Coronavirus and Supply Chain Failures: Techniques to Mitigate the Bullwhip Effect

Wednesday, April 1, 2020

On a March 27 conference call with Stifel Capital Markets and transportation executives nationwide, Steve summarized the results of the annual Princeton Consultants survey about tech disruption in freight transportation and logistics. This Freightwaves article summarized the survey and the findings. In the second half of the call (lightly edited excerpts below), Steve explained that in the Coronavirus environment, executives may benefit from optimization techniques to mitigate supply chain failures such as the “bullwhip effect.”

The elephant in the room is the Coronavirus disruption of supply chains. I think many supply chain and logistics professionals are asking, how did our supply chains fail so massively, and whose fault is it?

Jay Forrester, a brilliant professor at the MIT Sloan School of Management, in 1960 created the “Beer Distribution Game,” also known as the “Beer Game.” To this day it is played by business school students, undergraduates, even high schoolers. It is a favorite at executive retreats. Tens of thousands of people have played The Beer Game (described here), which shows ambitious, competitive people how hard it is to manage supply chains.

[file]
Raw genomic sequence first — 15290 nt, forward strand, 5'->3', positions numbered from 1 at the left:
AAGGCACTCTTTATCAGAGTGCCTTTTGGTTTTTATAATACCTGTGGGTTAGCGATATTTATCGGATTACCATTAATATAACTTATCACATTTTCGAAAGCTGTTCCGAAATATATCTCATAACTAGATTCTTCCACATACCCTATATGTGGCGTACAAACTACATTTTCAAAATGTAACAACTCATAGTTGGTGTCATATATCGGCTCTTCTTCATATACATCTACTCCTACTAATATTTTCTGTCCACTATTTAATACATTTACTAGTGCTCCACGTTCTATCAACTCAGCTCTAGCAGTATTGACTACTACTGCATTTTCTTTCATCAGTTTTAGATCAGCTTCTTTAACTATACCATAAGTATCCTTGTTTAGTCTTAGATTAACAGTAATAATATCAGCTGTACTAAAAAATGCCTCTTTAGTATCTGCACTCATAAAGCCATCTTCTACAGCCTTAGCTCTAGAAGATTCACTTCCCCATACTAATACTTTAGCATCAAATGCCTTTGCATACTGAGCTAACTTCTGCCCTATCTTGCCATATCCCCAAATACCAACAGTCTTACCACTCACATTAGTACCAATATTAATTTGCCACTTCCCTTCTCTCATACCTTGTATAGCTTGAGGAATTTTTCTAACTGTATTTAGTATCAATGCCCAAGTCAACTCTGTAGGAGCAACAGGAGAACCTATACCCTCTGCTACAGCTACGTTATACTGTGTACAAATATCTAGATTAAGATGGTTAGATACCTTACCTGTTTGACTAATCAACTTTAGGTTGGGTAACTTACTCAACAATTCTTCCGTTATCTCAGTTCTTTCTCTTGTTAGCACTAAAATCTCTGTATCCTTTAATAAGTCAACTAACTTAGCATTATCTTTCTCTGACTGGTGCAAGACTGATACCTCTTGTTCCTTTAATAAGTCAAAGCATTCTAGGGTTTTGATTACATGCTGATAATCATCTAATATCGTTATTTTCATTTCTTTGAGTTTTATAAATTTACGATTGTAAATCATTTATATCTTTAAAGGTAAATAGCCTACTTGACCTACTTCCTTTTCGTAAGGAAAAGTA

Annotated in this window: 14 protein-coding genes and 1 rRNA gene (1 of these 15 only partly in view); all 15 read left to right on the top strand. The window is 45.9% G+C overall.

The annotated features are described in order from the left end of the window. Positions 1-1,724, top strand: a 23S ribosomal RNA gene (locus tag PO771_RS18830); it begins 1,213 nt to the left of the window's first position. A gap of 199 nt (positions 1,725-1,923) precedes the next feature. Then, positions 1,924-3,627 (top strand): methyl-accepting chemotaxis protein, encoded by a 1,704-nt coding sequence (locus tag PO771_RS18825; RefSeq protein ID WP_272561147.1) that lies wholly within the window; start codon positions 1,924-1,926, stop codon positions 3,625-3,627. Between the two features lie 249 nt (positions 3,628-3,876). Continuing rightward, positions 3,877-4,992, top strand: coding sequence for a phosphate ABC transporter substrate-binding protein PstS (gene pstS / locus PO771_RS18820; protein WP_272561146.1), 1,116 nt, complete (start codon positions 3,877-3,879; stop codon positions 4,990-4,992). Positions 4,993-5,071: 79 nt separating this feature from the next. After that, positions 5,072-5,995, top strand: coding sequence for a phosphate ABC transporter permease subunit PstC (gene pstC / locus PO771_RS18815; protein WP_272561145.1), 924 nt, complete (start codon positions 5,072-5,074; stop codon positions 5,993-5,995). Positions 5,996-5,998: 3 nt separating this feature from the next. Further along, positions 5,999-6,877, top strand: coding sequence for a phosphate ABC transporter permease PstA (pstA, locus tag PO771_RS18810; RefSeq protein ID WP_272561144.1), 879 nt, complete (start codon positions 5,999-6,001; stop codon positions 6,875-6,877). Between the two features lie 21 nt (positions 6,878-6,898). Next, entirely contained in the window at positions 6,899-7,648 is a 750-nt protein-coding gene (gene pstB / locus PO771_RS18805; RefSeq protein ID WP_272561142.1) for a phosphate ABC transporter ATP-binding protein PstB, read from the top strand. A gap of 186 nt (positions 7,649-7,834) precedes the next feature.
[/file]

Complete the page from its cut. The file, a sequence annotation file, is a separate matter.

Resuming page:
The consistent finding is that everyone plays terribly. According to a current MIT professor of systems dynamics, CEOs of logistics companies and their executive teams are no better at the Beer Game than high school students.

The game’s typical result was initially called the Forrester effect, but we now call it the bullwhip effect. On the left side of the graph below, as time goes on, things are fine.

princeton graph

The way the game is designed, around the second or third week, demand spikes up a little bit. Shortages occur; the line is dipping down. People start ordering and ordering and ordering, and then in all these supply chain simulations there is a massive overordering, and you see the bullwhip effect. Ultimately, there is a flood of oversupply. Everyone loses. The question is, who loses the least? There is no trick to the game. If there were, people wouldn’t have been playing it for 50 years.

In this game, beer can be replaced with any commodity: face masks, hand sanitizer, swabs, toilet paper. The bad news is that as realistic as the Beer Game is, real-world logistics is a lot more complicated. For example, the rules of the Beer Game haven't changed since 1960. In our world, the rules of the game are in constant flux. There are black swan events like the Coronavirus. Everyday there are many news stories about shortages; there are bullwhips all around us.

There is good news. In the real world, we can jump around the limitations of the Beer Game. Its key limitation is that you can’t communicate or coordinate except by placing orders. That one seemingly innocuous little rule—that all you can do is place orders and not collude—creates these bullwhips. The answer is to improve communication. All parties in the supply chain can communicate. Many disruptive technologies in freight transportation—Blockchain, the Internet of Things, 5G, Uberization—are designed to improve communication and visibility.